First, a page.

GeoWorld September 2012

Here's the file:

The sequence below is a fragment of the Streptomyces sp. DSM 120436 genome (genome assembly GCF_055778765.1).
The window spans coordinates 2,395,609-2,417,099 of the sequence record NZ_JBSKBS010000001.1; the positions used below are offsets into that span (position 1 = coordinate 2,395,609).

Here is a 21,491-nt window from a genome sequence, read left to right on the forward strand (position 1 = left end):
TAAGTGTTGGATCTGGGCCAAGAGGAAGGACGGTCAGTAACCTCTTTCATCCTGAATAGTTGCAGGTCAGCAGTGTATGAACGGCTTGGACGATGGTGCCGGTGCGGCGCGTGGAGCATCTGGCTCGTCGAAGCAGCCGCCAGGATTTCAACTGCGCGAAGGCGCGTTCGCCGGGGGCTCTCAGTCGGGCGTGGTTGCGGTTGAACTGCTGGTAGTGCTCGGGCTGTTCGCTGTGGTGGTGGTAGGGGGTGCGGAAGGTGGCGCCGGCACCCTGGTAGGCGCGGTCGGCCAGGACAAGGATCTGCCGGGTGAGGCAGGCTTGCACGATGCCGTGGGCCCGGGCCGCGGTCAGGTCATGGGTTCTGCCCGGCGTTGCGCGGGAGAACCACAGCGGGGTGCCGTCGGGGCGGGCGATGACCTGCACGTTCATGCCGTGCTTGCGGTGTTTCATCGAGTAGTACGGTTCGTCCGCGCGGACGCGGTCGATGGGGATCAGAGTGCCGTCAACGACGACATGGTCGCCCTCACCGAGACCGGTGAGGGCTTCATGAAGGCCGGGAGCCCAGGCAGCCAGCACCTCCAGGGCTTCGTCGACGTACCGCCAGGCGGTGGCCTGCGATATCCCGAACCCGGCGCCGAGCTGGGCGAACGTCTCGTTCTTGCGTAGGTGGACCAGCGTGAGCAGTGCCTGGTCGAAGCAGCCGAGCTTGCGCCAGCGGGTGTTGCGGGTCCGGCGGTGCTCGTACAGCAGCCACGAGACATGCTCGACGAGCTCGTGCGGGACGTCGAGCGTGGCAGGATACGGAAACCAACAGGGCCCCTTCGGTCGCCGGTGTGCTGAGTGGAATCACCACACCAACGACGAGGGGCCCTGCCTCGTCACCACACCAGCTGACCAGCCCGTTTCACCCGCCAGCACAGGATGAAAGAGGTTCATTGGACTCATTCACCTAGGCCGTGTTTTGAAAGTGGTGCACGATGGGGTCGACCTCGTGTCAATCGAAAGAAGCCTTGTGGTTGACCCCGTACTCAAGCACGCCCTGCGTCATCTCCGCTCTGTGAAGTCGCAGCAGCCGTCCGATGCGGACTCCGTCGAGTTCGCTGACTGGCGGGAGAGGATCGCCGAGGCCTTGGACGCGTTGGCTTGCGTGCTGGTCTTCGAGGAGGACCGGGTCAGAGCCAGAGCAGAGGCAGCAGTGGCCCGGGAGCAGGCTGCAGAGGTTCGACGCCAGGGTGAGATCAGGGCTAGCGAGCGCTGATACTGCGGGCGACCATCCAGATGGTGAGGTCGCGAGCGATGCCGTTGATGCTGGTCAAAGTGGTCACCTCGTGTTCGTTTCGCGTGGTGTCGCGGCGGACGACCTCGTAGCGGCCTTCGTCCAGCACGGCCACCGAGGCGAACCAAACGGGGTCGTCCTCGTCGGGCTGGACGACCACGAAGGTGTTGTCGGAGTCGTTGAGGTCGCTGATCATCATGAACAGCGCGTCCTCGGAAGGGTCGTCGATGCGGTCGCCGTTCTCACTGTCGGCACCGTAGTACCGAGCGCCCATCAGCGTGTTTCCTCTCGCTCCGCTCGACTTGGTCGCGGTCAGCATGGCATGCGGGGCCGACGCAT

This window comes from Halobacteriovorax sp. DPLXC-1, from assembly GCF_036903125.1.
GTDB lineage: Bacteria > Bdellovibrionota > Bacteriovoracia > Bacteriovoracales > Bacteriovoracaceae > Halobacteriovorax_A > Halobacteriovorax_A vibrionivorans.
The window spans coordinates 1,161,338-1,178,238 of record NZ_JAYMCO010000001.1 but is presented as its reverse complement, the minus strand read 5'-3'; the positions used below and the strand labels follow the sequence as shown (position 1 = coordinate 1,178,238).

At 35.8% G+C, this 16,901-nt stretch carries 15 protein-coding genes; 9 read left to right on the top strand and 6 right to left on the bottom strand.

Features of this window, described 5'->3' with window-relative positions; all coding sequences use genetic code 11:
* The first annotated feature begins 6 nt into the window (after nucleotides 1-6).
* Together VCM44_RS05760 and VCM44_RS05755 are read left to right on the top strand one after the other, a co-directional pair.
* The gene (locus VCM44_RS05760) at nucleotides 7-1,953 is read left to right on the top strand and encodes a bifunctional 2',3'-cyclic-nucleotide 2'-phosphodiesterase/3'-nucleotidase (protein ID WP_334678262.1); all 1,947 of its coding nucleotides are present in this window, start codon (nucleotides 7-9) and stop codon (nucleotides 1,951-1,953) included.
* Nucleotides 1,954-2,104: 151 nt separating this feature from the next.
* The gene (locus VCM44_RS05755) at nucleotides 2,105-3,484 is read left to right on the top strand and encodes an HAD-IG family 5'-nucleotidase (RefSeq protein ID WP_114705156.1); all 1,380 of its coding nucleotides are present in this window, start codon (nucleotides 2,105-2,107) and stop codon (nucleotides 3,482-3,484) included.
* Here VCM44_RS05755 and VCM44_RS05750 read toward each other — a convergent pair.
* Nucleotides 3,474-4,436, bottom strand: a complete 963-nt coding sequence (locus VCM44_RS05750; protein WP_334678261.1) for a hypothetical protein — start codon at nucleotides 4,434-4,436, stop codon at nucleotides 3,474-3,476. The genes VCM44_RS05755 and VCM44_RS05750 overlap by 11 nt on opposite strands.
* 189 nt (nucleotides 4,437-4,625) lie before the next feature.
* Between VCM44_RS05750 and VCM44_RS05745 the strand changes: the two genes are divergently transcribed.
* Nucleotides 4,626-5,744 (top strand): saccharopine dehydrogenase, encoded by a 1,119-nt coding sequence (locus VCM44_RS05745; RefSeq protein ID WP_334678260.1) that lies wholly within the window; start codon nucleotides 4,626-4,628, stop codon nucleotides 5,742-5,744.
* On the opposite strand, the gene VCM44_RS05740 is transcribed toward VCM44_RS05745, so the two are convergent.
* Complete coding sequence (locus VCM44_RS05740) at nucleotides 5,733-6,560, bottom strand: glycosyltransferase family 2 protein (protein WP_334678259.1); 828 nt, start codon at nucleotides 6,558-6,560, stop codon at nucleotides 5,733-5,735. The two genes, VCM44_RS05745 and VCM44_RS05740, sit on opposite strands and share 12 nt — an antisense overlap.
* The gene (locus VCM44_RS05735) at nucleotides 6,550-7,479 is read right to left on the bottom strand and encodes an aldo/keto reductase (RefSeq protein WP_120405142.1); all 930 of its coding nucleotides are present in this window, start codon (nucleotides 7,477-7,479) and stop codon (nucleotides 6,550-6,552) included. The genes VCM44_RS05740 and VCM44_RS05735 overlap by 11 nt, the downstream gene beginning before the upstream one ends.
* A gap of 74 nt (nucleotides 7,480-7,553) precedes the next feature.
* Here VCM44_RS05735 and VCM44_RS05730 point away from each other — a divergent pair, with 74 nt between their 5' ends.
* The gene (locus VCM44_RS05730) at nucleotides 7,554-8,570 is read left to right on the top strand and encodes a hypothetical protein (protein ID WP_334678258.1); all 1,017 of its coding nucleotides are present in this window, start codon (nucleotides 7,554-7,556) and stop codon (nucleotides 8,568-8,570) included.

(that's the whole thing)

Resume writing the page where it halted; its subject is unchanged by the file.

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The lower portion of Figure 2 identifies the underlying organizational structure of georegistered map data. An "analysis frame" delineates the geographic extent of the area of interest and, in the case of raster data, the size of each pixel/grid element. In the example, the image pixel size for the visual backdrop is less than a foot, comprising more than 4 million values, and the grid-cell size for analysis is 30 meters stored as a matrix with 99 columns and 99 rows, totaling nearly 10,000 individual cell locations. For georeferencing, the lower-left grid cell is identified as the matrix's origin (column 1, row 1) and is stored in decimal degrees of latitude and longitude along with other configuration parameters as a few header lines in the file containing the matrix of num- bers. In most instances, the huge matrix of numbers is compressed to minimize storage, but uncompressed on-the-fly for display and analytical processing. Inherently Uncomplicated? Figure 3 illustrates a broader level of organization for grid-based data. Within this construct, each grid map layer in a geographically registered analysis frame forms a separate theme, such as roads, cover type, image and elevation. Each point, line and polygon map feature is identified as a grid-cell grouping having a unique value stored in an implied matrix characterizing a discrete spatial variable. A surface gradient, however, is composed of fluctuating values that track the uninterrupted increases/decreases of a continuous spatial variable. The entire set of grid layers available in a database is termed a map stack. In map analysis, the appropriate grid layers are retrieved, their vales "map-ematically" processed and the resulting matrix stored in the stack as a new layer—in the same manner as solving an algebraic equation, except that the variables are entire grid maps composed of thousands of geographically organized numbers. The major advantages of grid-based maps are their inherently uncomplicated data structure and consistent parsing within a holistic characterization of geographic space—just the way computers and math/stat mindsets like it. There are no sets of irregular spatial objects scattered about an area that are assumed to be completely uniform within their interiors. Rather, they have continuously defined spatial features and gradients that better align with geographic reality and, for the most part, the traditional math/stat legacy. Next month's discussion builds on this point by extending grid maps and map analysis to "a universal key" for unlocking spatial relationships and patterns within standard database and quantitative-analysis approaches and procedures. Figure 3. A set of georegistered map layers forms a "map stack" organized as thousands of numbers within a common "analysis frame." SEPTEMBER 2O12 / WWW . GEOPLA CE .C O M 11 Figure 2. A raster grid contains map values for each "grid cell" identifying the characteristic/ condition at that location, supporting quantitative analysis. Author's Note: For a more detailed discussion of vector and raster data types and important considerations, see Topic 18, "Understanding Grid-based Data," in the online book, Beyond Mapping III, at

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